However, Kashmiri's killing might not produce the desired effects to the extent that Al-Qaeda's operations and its future plans can be severely disrupted in the tribal areas. In spite of the fact that Al-Qaeda has never been a coherent and cohesive organization and its individual units have operated with relative autonomy from one another in different parts of the world, the threat that Al-Qaeda based in the tribal areas poses is still substantial even after years of sustained counter-terrorism campaigns by the U.S.-led War on Terror coalition. Another dimension to the matter is that Al-Qaeda in tribal areas is primarily comprised of Arab-origin fighters and the fact that Ilyas Kashmiri was one of its few non-Arab senior commanders makes it highly likely that the Arab core of Al-Qaeda, despite the setback, will be able to press ahead with its plans and operations as in the past.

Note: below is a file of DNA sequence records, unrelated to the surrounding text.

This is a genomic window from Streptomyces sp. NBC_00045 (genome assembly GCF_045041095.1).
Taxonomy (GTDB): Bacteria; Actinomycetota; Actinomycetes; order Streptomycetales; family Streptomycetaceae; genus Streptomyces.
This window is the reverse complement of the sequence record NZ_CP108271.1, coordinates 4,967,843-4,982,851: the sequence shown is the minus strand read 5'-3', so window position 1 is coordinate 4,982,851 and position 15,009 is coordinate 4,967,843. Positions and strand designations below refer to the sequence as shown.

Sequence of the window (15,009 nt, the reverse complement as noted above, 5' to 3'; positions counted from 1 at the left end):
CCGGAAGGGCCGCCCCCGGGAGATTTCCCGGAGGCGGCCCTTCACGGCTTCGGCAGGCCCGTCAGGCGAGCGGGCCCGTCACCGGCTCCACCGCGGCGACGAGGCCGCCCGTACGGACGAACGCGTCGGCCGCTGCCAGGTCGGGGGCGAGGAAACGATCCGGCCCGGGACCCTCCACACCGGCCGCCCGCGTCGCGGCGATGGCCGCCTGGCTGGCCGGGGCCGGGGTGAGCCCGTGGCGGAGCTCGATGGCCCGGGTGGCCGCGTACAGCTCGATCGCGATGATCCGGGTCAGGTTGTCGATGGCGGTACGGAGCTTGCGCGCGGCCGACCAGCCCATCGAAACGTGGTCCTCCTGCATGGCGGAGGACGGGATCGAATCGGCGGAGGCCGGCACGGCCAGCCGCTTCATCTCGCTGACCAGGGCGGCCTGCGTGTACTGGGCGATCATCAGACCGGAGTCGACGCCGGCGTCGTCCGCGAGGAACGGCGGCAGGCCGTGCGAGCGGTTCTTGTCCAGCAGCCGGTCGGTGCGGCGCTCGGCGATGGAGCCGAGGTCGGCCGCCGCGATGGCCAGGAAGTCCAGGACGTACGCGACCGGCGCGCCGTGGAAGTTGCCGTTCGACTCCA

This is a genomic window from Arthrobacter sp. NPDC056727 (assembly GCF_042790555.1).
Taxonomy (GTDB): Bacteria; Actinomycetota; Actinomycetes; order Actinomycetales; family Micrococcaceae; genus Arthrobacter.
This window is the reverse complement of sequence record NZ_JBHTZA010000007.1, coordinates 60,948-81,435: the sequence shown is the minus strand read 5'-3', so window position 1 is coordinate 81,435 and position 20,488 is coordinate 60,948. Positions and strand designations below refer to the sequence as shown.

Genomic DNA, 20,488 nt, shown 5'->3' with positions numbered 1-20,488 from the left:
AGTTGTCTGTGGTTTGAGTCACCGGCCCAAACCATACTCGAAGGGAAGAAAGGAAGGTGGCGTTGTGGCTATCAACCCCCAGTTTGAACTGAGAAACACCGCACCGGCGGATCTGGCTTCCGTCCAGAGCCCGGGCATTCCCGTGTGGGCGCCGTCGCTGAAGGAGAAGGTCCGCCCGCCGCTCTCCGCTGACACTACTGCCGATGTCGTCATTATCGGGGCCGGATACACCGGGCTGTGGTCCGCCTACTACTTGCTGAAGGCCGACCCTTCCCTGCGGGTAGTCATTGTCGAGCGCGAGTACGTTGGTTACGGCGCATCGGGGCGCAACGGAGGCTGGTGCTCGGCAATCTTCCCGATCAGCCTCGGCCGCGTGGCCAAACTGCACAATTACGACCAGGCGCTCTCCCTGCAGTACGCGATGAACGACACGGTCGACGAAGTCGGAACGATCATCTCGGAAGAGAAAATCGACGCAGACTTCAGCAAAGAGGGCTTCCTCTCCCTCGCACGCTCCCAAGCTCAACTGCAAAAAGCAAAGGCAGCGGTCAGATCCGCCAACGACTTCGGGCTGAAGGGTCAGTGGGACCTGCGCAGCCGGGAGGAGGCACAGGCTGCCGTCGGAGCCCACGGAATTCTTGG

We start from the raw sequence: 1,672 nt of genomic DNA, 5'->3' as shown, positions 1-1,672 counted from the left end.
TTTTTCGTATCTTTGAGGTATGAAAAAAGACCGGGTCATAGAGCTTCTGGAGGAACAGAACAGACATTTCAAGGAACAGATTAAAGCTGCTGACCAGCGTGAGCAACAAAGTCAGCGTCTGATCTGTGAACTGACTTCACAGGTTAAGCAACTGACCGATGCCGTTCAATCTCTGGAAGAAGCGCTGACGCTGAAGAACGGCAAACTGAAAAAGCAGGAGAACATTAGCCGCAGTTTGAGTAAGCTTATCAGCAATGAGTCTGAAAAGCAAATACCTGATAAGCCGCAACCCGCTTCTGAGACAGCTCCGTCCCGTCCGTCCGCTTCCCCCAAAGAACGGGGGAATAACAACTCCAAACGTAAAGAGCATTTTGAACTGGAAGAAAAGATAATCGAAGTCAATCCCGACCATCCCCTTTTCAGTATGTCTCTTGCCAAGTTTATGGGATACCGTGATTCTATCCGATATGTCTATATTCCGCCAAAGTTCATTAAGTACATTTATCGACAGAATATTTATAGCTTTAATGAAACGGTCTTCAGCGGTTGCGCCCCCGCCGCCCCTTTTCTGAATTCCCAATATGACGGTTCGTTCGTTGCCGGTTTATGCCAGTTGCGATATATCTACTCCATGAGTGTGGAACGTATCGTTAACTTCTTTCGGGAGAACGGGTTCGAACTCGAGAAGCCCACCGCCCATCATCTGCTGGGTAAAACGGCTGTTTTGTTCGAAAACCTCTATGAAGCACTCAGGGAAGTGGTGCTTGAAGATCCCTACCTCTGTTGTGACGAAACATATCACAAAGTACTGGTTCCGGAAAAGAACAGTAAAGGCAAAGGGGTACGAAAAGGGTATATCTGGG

We may never know whether the whole of story of killing of Osama bin Laden during the Abbottabad operation in May and spewed by the U.S. government was genuine or not. The suspicious scenario narrated by the Obama Administration and yet frequently changed after the day of the operation was the smoking gun that severely undermined the veracity of the story. Furthermore, there had been credible reports pointing to the possibility that Osama bin Laden had indeed died years ago, probably towards the end of 2001 or in subsequent years. The credibility of the sources of these reports in addition to the obviously fake video footages of him released in 2007 make it highly likely that Osama had indeed died years prior to the day of his alleged killing.

Anyhow, the U.S. government and the Central Intelligence Agency (CIA), in spite of what they consider as a laudable achievement in killing of Osama, did not scale back their operations against the Al-Qaeda and have taken out Ilyas Kashmiri, another high-value target. The significance of death of Kashmiri, among other things, is that it ushers in a new chapter in the long battle against Al-Qaeda in particular and religious extremism in general.

The author is the permanent writer of the Daily Outlook Afghanistan. He can be reached at outlook afghanistan@gmail.com